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The Handbook of Practical Animal Ethics

General Editors: Andrew Linzey and Clair Linzey

The Handbook will be the first dedicated to practical animal ethics. It will (1) comprise essays principally written by leading academics from Europe and the US; (2) be progressive in orientation, addressing cutting edge issues; (3) be multidisciplinary in approach comprising historical, philosophical scientific, legal, anthropological, religious, psychological and sociological perspectives; (4) be the flagship volume of the Palgrave Macmillan Series on Animal Ethics, and (5) be a project of the Oxford Centre for Animal Ethics and will draw upon the expertise of the 72 scholar Fellows associated with the Centre.

The primary market is for academics and students. There are now scores of emerging courses in animal law, animals and philosophy, animals in literature, animals and political theory, animal studies, and courses in animals and religion. While it is not designed as a course text, it will be important secondary or general reading for the growing number of people taking up these courses. Moreover, it will be an essential text for academics of a range of disciplines now researching the field. It will be a must for libraries wanting an authoritative work of reference.

There will be four Assistant Editors who will be in charge of each of the four sections (killing, suffering, captivity, and control). They will commission in consultation with the General Editors around 7 original essays for each section that best cover the practical issues. The choice of contributors will include, but not necessarily be limited to, Fellows of the Centre. The entire text will be around 200-250,000 words. There will be at least 28 essays of around 4-6,000 words, 4 sectional introductions and one (longish) general introduction, plus a bibliography. It may be that we need to add more essays under some of the sections to ensure adequate coverage, but we are confident that a manuscript of at least 200,000 words will emerge.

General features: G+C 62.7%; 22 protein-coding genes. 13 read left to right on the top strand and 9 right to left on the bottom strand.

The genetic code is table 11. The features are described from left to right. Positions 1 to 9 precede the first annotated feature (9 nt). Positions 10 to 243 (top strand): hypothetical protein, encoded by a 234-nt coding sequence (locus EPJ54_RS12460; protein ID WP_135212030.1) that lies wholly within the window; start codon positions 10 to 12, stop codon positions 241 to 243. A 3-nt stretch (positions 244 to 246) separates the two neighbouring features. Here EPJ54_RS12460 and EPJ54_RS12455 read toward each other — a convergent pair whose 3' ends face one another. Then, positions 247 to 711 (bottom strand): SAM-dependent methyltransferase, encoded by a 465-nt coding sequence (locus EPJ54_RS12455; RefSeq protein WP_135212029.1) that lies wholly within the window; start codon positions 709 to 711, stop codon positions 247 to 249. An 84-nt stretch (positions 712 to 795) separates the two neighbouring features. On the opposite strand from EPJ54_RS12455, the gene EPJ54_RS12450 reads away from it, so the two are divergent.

The work will take 18 months from signing of the contract, aiming for a completion date of January 2015. This will give contributors 6 months to do their pieces, 6 months for the editors to write their introductions, and a final 6 months for the general editors to mop up the final text for publication.

Section 1. The Ethics of Killing
This section will comprise seven or more essays that critically examine the justifications for killing in specific contexts and the effect that it may have on human subjects. It will encompass the ethics of killing sentients, including killing for food, for sport and recreation (hunting, shooting, angling, bullfighting, dogfighting, etc), euthanasia of companion animals, killing involved in animal testing, and killing (‘culling’) for conservation purposes.

Section 2. The Ethics of Causing Suffering
This section will comprise seven or more essays that address the issue of sentiency in animals, the putative justifications for causing suffering, and the effect that it may have on the human perpetrators. It will focus on suffering in food production, in sport and recreation, animal testing, including genetic manipulation and cloning.

Section 3. The Ethics of Captivity
This section will comprise seven or more essays which address the physiological and psychological harm done to free living and domestic animals through captivity, and examine the adequacy of the various moral justifications. Specifically, this section will comprise issues of captivity and confinement (including rearing, handling and transport) especially in zoos, safari parks, aquariums, food production, and to companion animals. (Ed: Thomas White – twhite@ethicsandbusiness.org)

Section 4. The Ethics of Control
This section will comprise seven or more essays that critically examine the prevalent ideologies of ownership and dominance that justify human control over animals. Both free living and companion animals will be included in this section, as well as animals used in food production, in sport and recreation, in international trade, animal testing, genetic manipulation and cloning.